We have many options. The National Space Society, whose more than 12,000 members are committed to establishing settlements in space, suggests that we’ll probably first go to a planet that has the resources to support life. After completing a $200-million study in 2000, NASA reported that a colony could be dug several feet beneath our own moon’s surface or covered within an existing crater to protect residents from the constant bombardment of high-energy cosmic radiation, which can damage our DNA and lead to cancer. The NASA study envisions an onsite nuclear power plant, solar panel arrays, and various methods for extracting carbon, silicon, aluminum and other useful materials from the lunar surface. The National Space Society, in its own 2008 report “Roadmap to Space Settlement,” also identifies the moon as the logical initial stop, citing the presence of life-sustaining ice there as a precursor to permanent lunar bases, hotels and even casinos.
Other space-settlement advocates suggest skipping the moon entirely. Although our moon is closer and we’ve already landed people there, the moons of Jupiter, Saturn, Uranus and Neptune are believed to contain variously greater quantities of water, carbon or nitrogen. But the most Earth-like of the destinations in our solar system is Mars. “Mars compares to the moon as North America compared to Greenland in the previous age of maritime exploration,” says Robert Zubrin, the head of the Mars Society, a group pushing for expeditions to and settlement of the Red Planet. Unlike the moon, Mars has a bit of an atmosphere, which would offer some protection from cosmic rays, and about 40 percent of Earth’s gravity.
In 2002, NASA’s Mars Odyssey spacecraft detected continent-size regions of water ice in the Martian ground, and in 2008, photographs from the Phoenix Mars lander confirmed the presence of ice there. Enough carbon also resides in the soil to grow plants, and the daytime temperatures occasionally reach a balmy 70°F. It’s plausible, too, that over time the planet could be “terraformed,” using water from underground ice (or importing it from an ice asteroid) to form a thin ocean and, much later, to create an atmosphere offering breathable air and a better shield against cosmic radiation. “It’s much easier to settle a planet than to build one,” Zubrin says. “Christopher Columbus sailed across the ocean in a boat. Imagine if he’d had to build the American continent once he got there.”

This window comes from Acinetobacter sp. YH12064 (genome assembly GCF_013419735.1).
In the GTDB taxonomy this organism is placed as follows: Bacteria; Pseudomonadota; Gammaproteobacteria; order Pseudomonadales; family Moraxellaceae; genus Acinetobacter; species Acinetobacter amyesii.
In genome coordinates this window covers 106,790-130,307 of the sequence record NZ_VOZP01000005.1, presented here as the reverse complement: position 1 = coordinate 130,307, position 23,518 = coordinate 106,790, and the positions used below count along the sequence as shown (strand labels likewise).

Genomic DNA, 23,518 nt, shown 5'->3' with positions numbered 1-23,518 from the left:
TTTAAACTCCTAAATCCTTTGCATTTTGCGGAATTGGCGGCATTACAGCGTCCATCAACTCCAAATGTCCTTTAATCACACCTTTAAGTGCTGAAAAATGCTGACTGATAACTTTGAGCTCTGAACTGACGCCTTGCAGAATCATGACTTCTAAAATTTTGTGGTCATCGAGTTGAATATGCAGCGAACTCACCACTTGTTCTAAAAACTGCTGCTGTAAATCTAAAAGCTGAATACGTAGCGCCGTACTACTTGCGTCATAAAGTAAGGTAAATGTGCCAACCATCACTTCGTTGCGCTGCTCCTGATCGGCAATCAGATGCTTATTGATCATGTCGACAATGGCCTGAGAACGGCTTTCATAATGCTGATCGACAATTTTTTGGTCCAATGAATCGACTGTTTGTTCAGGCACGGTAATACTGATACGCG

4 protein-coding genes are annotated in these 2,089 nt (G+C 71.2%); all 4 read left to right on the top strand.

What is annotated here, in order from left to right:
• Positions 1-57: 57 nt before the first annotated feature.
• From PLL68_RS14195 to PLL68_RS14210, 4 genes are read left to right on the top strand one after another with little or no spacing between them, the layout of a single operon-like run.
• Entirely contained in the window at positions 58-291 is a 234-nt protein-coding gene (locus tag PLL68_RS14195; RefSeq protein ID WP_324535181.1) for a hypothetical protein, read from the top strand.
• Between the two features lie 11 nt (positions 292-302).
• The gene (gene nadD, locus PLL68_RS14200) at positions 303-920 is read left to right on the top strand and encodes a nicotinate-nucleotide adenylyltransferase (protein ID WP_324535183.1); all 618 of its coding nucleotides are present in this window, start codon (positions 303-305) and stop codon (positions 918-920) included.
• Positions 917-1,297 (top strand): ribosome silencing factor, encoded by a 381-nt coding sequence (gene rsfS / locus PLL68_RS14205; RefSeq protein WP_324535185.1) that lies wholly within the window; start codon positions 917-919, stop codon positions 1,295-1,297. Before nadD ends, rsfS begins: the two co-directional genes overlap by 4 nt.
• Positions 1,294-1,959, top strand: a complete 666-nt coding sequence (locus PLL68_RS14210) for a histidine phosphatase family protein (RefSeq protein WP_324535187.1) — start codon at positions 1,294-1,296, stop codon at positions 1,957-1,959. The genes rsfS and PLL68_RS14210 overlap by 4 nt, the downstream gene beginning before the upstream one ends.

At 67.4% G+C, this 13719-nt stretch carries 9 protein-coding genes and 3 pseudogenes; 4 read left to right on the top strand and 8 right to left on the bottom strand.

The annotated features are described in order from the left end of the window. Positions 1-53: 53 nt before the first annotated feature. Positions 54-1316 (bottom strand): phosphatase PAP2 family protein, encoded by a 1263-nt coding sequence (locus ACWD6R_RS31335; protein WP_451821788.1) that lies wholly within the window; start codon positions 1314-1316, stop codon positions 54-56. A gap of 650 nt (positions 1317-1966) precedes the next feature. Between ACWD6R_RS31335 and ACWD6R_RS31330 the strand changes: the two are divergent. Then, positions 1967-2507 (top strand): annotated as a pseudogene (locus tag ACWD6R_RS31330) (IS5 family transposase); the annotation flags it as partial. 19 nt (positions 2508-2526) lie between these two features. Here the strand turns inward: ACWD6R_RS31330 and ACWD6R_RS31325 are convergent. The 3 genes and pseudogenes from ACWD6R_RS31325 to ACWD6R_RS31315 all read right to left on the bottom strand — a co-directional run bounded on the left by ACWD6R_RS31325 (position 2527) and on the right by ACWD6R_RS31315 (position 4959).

All of these suggested routes, however, may fall under the category of what Isaac Asimov once called “planetary chauvinism.” We could just as well build an orbital habitat, erecting our future home in the void and engineering each of its details to our own exacting specifications. Financially, if not technologically, it is impossible to launch the amount of materials from Earth that one would need to build a large orbiting structure. But such a habitat could be constructed primarily of resources extracted from near-Earth asteroids, which in themselves provide more terrestrial variety and potential surface area than all the planets in our solar system put together. In 1974, Princeton University physicist Gerard O’Neill presented a design of a massive freestanding orbital habitat consisting of large cylinders spinning along an axis at a rate of about one rotation per minute—just fast enough to simulate gravity along its inner surfaces—and linked to another cylinder spinning in the opposite direction to eliminate torque. In gravity-free outer space, the habitats could remain structurally sound even at sizes large enough to house thousands, or millions, of residents, and O’Neill imagined twin cylinders 20 miles in length and with an interior surface area of 500 square miles.
Al Globus, a contractor at NASA’s Ames Research Center who maintains a well-regarded space-settlement website, speaks of the O’Neill Cylinder as one would a tony gated community, a place with constant sunlight, tremendous views, spacious quarters, and dedicated areas near the axes of the cylinders for zero-G recreation. Populations on these ships would be kept well above 150 people to avoid the consequences of inbreeding, although ideally the rotating habitats would exist in socially interactive clusters. Residents could also use stored DNA whenever the gene pool needed more variety.
A primary advantage of an orbital habitat is that it would not necessarily need to stay in orbit. If a ship exhausted the resources of a nearby asteroid or had to escape a dying sun, it could be rigged up with an onboard nuclear reactor or a solar sail and sent out to any number of faraway destinations. None of the 500 planets known to orbit stars outside our solar system is believed to have an atmosphere capable of sustaining human life, but almost all of these were discovered in the past decade, leading two astronomers to conclude in a recent paper that the probability of finding an exoplanet with a habitat nearly identical to that of the Earth’s by 2264 is 95 percent. In September, a group of astronomers with the Lick-Carnegie Extrasolar Planet Survey, sponsored by NASA and the National Science Foundation, announced the discovery of a planet about 20 light-years away, in the constellation Libra, that orbits its star well within the “habitable zone” of our own orbit.
For successive generations living aboard an enclosed ship, it may not even matter if they remain in Earth’s orbit or travel for hundreds of years toward one of these extrasolar planets. They may simply float through space in their “generation ship,” harvesting materials from asteroids and comets along the way.single page